Did Sire De Grugy improve his position as a result of the incident? There is simply no way of knowing for sure.
So, with Special Tiara held at the line and the incident having come about as a result of accidental interference, the outcome of the inquiry was inevitable.
We bemoan inconsistency but you can't argue the British stewards aren't consistent on this issue. Despite it costing an Irish horse and an old friend, I thought it was the correct call - just. to my eyes, Sire De Grugy was the best horse.
I always thought he was holding Special Tiara and felt it would have been as big an injustice to disqualify him as not for an accidental incident that you simply couldn't be sure altered the result.
Horses can't and don't race in lanes, and you have to accept that there will be collisions, especially over jumps.
The black and white rules in places like America and France arguably throw up more injustices, on the basis the best horse often gets thrown out for a minor encroachment. No one wants that.
As I stated here after the St Leger, when serious interference occurs as a result of a proactive manoeuvre by a jockey, one that might even be deemed cynical, and it costs the victim ground, then demotion must be considered. A win-at-all-costs mentality should not be fostered.
At the moment, it is, because stewards fall back on the letter of the law, as it is hard to state definitively that a victim would have beaten a perpetrator had interference not occurred. It gives them a cop-out, if you like, whereas if the benefit of the doubt lay with the victim, decisions would be harder to make.
A steward's life would become more complicated, but it could make for a fairer reality. It would also render inquiries like Saturday's less of a foregone conclusion, although I doubt it would alter that particular outcome.
The Don turns it on at Aintree
Don POLI drew first blood for Willie Mullins' legion of staying chasers at the weekend with a typically tenacious defeat of Many Clouds on Saturday.
The Grand National winner ran a blinder at Aintree but he handed Don Poli the initiative by overjumping at the final fence. Bryan Cooper's mount has a fine habit of finding for pressure and won going away by four lengths to reiterate the depth to both Mullins and Gigginstown's stayers. Cooper's performance was of note, as his tack had slipped right back, possibly as early as with a circuit to go. He did a fine job to maintain his balance.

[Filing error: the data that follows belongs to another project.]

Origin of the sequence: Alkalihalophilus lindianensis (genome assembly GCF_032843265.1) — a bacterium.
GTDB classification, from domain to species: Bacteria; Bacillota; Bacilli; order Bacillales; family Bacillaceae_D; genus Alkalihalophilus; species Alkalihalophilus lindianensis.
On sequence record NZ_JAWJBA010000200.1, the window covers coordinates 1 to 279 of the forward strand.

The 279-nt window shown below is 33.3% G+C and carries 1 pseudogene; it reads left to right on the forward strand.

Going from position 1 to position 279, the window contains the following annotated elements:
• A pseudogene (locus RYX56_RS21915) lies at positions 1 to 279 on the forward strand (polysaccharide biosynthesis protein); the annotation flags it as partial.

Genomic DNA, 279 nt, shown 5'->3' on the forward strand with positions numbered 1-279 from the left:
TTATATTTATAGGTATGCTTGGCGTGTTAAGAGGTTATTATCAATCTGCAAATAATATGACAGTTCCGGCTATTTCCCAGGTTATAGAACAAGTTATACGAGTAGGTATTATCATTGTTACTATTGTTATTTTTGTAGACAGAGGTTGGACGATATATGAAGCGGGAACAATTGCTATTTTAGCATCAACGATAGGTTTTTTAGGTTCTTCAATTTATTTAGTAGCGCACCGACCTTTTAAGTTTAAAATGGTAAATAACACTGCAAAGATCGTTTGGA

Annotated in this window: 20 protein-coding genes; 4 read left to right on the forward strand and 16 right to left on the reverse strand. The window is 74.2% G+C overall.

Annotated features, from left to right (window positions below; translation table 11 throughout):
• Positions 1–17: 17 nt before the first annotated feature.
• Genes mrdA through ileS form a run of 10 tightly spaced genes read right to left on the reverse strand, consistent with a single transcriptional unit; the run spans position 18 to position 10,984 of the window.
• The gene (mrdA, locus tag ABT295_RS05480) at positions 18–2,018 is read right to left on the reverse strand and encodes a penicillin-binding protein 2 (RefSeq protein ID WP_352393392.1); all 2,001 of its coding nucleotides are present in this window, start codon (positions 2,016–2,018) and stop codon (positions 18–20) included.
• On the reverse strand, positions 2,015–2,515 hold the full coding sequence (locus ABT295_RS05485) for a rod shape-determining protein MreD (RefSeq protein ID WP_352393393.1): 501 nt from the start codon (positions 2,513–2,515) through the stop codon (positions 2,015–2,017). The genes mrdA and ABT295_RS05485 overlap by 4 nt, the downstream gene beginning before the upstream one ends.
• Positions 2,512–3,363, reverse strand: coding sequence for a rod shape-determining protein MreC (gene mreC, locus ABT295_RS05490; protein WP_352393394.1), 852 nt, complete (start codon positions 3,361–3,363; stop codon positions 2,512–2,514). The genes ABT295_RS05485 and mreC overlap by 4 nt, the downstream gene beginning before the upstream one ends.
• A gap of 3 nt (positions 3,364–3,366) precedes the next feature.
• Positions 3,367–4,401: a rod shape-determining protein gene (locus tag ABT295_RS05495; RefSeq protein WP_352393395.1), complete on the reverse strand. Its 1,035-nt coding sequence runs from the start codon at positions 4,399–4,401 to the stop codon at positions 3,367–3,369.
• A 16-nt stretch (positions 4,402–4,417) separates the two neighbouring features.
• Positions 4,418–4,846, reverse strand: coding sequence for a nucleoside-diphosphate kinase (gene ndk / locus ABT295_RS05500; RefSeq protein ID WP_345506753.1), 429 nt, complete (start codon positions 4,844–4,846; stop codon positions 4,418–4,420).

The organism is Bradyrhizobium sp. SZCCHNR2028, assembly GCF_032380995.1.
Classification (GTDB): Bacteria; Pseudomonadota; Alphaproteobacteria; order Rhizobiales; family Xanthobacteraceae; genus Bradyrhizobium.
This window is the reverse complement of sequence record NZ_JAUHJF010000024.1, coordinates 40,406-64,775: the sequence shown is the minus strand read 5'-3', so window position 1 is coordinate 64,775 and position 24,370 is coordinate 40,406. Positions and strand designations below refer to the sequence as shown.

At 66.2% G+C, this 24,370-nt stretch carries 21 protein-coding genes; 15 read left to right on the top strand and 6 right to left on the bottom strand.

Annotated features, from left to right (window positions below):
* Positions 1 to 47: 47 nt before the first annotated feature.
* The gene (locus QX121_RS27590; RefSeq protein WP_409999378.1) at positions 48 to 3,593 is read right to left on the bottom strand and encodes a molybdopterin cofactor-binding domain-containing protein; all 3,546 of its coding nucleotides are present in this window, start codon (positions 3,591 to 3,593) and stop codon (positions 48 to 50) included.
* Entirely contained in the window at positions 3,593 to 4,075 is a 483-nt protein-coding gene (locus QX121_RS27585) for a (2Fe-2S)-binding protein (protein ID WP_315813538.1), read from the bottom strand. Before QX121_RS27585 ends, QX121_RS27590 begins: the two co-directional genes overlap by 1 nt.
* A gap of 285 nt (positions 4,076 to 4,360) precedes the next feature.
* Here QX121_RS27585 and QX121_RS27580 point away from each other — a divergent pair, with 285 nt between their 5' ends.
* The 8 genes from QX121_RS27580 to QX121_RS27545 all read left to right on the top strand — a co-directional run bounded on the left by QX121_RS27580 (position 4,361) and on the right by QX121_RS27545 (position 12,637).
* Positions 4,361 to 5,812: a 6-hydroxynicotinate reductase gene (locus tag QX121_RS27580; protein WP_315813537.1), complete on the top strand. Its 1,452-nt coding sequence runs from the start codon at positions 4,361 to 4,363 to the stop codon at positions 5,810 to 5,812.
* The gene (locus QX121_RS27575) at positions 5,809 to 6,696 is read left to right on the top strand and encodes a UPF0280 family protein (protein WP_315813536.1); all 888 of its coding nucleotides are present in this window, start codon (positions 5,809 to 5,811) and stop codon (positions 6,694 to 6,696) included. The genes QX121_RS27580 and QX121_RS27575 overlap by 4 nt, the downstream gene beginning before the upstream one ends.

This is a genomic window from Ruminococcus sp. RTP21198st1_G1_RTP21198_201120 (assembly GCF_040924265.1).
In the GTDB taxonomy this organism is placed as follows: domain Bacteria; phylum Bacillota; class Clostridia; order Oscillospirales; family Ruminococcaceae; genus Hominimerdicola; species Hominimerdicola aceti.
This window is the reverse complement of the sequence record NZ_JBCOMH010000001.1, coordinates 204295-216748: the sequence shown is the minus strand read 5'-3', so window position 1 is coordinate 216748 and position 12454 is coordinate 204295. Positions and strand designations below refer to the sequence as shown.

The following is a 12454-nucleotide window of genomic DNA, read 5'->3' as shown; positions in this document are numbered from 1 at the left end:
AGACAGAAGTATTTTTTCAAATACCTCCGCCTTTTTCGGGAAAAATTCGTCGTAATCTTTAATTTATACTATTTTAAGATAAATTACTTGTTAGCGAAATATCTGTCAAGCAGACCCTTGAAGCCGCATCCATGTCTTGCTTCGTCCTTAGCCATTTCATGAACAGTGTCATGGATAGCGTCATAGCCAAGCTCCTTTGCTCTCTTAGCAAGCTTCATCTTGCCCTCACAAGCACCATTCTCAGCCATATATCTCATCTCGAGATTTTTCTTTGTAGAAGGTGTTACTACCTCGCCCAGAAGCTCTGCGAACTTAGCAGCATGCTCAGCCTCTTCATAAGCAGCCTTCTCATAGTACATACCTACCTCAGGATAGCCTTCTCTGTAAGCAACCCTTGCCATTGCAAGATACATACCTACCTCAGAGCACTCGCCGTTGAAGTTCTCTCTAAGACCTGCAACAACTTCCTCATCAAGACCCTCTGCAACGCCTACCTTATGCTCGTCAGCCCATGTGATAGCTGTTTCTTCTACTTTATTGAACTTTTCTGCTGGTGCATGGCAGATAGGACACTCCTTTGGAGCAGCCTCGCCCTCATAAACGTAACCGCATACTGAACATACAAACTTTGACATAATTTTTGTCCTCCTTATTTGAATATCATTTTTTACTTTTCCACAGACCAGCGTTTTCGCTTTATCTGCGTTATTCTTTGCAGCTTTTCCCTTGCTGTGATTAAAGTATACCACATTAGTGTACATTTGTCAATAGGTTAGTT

"I was very happy with the performance considering his breast girth broke," Mullins said of Don Poli. "He is always workmanlike, and is coming along nicely. I'd imagine he will go for the Lexus."
Mullins has Vautour for the King George VI Chase and Gigginstown will run Don Cossack in that.
Still, that leaves both with multiples, so the likes of Djakadam, Valseur Lido, Don Poli, Sir Des Champs and Road To Riches could conceivably be pitted against each other in the Lexus.
With Coneygree also in the mix, the Leopardstown race really could be a spectacular spectacle.
Eric McNamara's Dare To Endeavour ran well to be second in the Becher Chase, and Gavin Cromwell advertised his status as an emerging talent by saddling Jer's Girl to a facile all-the-way win in the Listed juvenile fillies' hurdle.
Nicholls suffers double whammy
Willie Mullins's two bumper runners at Huntingdon were out of luck yesterday and Paul Nicholls endured a double indignity in the featured Peterborough Chase.
Favourite Petit Zig, which gave Vautour a fright at Ascot, fell when beaten at the final fence. To rub salt in the wound, the Grade Two was won by Nicholls' old stalwart Al Ferof, which was making its debut for his old assistant, Dan Skelton.
Tweet of the weekend
Jane Mangan (@jane_mangan)
An argument to be made 4 mandatory early track inspections when @MetEireann weather alerts are n place 4 the safety of everybody travelling.
Amateur star offers her tuppence-worth after Saturday's Navan card fell to Storm Desmond at around 9.0am.
Irish-based runners on duty for three different trainers at Musselburgh this afternoon.